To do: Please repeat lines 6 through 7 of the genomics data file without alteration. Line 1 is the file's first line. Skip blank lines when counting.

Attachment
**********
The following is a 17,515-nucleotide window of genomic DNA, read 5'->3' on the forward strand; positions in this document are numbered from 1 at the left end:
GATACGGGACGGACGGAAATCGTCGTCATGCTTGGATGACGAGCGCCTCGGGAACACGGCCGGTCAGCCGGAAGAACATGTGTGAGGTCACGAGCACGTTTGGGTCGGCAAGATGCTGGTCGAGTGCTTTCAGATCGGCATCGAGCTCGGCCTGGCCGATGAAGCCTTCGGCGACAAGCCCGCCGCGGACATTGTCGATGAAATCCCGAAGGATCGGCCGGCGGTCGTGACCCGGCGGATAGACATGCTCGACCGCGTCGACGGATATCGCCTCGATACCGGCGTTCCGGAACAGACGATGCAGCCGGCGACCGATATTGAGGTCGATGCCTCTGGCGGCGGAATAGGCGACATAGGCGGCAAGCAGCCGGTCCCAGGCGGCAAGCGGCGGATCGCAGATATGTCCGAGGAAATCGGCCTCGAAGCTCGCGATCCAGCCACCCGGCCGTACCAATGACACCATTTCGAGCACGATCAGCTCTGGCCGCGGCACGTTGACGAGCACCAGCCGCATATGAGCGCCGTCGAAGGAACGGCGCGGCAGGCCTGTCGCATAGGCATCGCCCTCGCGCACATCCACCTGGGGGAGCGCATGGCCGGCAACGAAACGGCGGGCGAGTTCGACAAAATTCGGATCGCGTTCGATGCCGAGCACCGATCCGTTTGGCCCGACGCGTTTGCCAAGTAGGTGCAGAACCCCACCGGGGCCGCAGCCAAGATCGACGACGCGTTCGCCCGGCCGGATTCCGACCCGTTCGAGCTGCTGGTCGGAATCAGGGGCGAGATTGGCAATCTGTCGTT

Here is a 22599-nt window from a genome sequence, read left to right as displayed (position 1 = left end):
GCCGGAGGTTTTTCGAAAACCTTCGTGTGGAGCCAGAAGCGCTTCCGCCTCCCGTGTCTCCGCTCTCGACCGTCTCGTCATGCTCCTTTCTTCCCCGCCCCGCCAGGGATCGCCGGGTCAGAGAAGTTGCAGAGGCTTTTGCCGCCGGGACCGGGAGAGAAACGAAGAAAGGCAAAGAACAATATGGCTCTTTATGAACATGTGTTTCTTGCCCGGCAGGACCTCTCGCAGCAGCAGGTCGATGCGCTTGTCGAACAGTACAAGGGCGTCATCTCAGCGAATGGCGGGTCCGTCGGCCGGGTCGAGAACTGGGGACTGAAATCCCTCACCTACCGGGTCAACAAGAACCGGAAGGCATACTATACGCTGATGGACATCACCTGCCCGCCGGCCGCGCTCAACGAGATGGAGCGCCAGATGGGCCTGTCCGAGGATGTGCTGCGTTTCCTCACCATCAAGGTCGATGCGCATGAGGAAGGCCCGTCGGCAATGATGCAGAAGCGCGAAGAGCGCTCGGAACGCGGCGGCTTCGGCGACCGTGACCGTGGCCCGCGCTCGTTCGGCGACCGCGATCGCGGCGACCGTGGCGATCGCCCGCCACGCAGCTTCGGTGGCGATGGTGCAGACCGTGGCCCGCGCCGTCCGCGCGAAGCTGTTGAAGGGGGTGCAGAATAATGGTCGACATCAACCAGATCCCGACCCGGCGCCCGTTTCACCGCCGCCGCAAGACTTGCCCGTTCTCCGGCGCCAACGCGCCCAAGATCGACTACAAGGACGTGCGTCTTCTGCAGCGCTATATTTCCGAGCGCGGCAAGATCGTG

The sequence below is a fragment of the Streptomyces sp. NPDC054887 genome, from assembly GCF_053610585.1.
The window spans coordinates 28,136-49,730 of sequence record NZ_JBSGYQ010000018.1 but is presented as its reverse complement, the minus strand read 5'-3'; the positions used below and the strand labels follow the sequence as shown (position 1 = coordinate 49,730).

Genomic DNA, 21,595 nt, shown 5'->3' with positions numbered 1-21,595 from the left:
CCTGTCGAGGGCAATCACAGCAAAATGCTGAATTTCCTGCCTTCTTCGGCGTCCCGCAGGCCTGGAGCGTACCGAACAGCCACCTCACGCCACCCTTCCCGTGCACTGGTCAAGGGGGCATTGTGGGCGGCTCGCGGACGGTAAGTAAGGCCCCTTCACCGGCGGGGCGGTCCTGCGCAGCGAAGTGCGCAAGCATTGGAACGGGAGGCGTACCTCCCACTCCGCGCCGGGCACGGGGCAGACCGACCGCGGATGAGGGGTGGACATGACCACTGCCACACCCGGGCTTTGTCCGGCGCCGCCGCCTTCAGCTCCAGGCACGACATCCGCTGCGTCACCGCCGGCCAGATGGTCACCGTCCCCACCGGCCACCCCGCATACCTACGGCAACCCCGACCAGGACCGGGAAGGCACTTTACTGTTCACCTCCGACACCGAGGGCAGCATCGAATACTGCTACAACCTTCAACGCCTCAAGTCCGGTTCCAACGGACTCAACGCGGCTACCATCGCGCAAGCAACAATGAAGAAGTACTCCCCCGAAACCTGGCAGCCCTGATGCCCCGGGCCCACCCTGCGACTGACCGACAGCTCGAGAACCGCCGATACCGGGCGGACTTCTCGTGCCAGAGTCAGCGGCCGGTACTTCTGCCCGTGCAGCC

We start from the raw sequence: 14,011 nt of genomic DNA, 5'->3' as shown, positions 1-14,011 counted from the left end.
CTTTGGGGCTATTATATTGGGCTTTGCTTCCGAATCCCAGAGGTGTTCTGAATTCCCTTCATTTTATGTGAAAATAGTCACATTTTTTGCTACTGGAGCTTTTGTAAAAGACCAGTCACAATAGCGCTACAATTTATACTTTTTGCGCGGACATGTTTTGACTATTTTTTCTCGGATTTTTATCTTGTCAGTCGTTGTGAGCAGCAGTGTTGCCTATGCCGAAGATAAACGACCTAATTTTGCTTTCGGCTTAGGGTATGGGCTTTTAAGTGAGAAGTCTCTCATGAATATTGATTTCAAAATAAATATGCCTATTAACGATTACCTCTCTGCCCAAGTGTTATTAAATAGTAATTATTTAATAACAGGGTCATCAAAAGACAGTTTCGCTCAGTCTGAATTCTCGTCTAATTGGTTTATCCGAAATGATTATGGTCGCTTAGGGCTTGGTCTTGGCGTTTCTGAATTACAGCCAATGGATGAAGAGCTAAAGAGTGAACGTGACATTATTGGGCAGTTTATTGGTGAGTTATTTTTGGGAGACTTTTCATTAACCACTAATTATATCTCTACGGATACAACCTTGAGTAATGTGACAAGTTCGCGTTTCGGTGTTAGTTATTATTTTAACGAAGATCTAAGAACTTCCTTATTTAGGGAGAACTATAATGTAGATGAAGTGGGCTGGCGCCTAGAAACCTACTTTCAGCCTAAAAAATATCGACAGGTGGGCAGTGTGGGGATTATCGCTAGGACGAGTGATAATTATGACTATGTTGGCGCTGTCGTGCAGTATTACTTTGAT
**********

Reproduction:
The window spans coordinates 28,136-49,730 of sequence record NZ_JBSGYQ010000018.1 but is presented as its reverse complement, the minus strand read 5'-3'; the positions used below and the strand labels follow the sequence as shown (position 1 = coordinate 49,730).

Genomic DNA, 21,595 nt, shown 5'->3' with positions numbered 1-21,595 from the left: